President Robert C. Robbins, The University of Arizona Executive Office of the President
Near the southern edge of the University of Arizona’s main campus, a few blocks west of Arizona Stadium, is a rather unassuming-looking building. But anyone walking past it will notice the huge industrial installations that seem out of place on a campus otherwise full of red brick architecture.
Their importance, however, cannot be overstated. And as the unusually wet and cold February this year reminded us, Tucson does have a winter season. Heat is nice to have, as are the cooled buildings during the wonderfully long summer. (I surprise a lot of people when I say I enjoy the heat).
This climate control, which we all take for granted from time to time, is only possible because of the university’s Central Heating and Refrigeration Plant and two other facilities like it on campus. Beyond creature comforts, power, water, heating and cooling are vital for our research enterprise, enabling carefully controlled settings for learning and laboratory work by our faculty and students to advance knowledge in vital areas of inquiry.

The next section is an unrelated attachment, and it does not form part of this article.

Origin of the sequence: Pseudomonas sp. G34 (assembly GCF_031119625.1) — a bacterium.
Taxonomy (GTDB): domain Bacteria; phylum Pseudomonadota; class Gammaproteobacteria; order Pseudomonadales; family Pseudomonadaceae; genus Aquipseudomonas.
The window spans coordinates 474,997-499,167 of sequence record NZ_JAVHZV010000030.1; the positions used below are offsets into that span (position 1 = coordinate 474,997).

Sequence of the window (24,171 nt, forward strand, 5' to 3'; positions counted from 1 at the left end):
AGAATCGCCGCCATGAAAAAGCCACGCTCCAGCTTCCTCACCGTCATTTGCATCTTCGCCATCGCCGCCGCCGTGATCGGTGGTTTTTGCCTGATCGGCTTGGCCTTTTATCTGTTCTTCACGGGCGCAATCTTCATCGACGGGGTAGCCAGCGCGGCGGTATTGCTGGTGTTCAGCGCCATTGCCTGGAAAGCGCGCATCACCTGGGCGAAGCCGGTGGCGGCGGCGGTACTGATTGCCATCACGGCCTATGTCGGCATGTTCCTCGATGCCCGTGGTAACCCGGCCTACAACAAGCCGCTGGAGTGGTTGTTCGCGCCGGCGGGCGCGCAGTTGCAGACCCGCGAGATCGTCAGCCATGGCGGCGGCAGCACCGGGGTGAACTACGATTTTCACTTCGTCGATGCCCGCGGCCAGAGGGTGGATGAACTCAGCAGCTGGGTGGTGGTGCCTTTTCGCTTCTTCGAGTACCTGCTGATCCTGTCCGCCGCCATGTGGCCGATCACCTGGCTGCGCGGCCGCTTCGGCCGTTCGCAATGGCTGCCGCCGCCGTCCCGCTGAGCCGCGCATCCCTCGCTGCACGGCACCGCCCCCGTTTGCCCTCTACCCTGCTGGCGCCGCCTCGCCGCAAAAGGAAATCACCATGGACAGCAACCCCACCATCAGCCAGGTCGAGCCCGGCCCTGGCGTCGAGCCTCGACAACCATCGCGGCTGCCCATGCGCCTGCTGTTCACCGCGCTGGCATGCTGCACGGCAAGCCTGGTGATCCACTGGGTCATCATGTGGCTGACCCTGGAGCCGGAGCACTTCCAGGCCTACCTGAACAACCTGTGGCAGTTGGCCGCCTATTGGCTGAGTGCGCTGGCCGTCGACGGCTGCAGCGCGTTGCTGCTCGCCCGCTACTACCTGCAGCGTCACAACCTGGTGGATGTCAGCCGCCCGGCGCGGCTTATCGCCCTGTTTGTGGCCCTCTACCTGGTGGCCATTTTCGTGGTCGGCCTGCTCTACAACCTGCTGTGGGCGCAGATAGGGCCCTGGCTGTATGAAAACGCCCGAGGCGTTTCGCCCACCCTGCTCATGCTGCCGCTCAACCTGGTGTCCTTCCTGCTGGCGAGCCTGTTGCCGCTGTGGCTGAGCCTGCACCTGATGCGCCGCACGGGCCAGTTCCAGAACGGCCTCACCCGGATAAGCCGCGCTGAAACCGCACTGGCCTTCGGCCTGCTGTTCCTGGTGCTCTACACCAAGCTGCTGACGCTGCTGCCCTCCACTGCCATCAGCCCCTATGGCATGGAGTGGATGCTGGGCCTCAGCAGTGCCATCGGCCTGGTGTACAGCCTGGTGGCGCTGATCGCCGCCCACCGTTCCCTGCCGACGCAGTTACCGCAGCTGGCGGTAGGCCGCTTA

A few months ago, I had the chance to tour the plant with Assistant Vice President for Facilities Management Chris Kopach and several members of his team. While there, I learned about the incredible system they built that uses 800 meters around campus to measure utility and other operations in real time. The monitoring allows FM employees to determine where resources are most needed, to locate areas needing repairs, and to identify other tasks to maintain an efficient, effective and reliable operation
I was so impressed that I asked Chris to return with me, this time with video cameras, to show you more of what makes this such an amazing and essential part of the University of Arizona. You can see our conversation here.
The capacity for targeted and efficient operations like this is necessary for an organization as large as ours to meet established goals related to sustainability and cost savings. It also provides our students opportunities to see the principles of the Fourth Industrial Revolution in action and be involved in solving real challenges.
Though often behind the scenes, the work of more than 600 Facilities Management professionals at Arizona allows us to live our values while always improving our stewardship of state funding and tuition resources.
Robert C. Robbins
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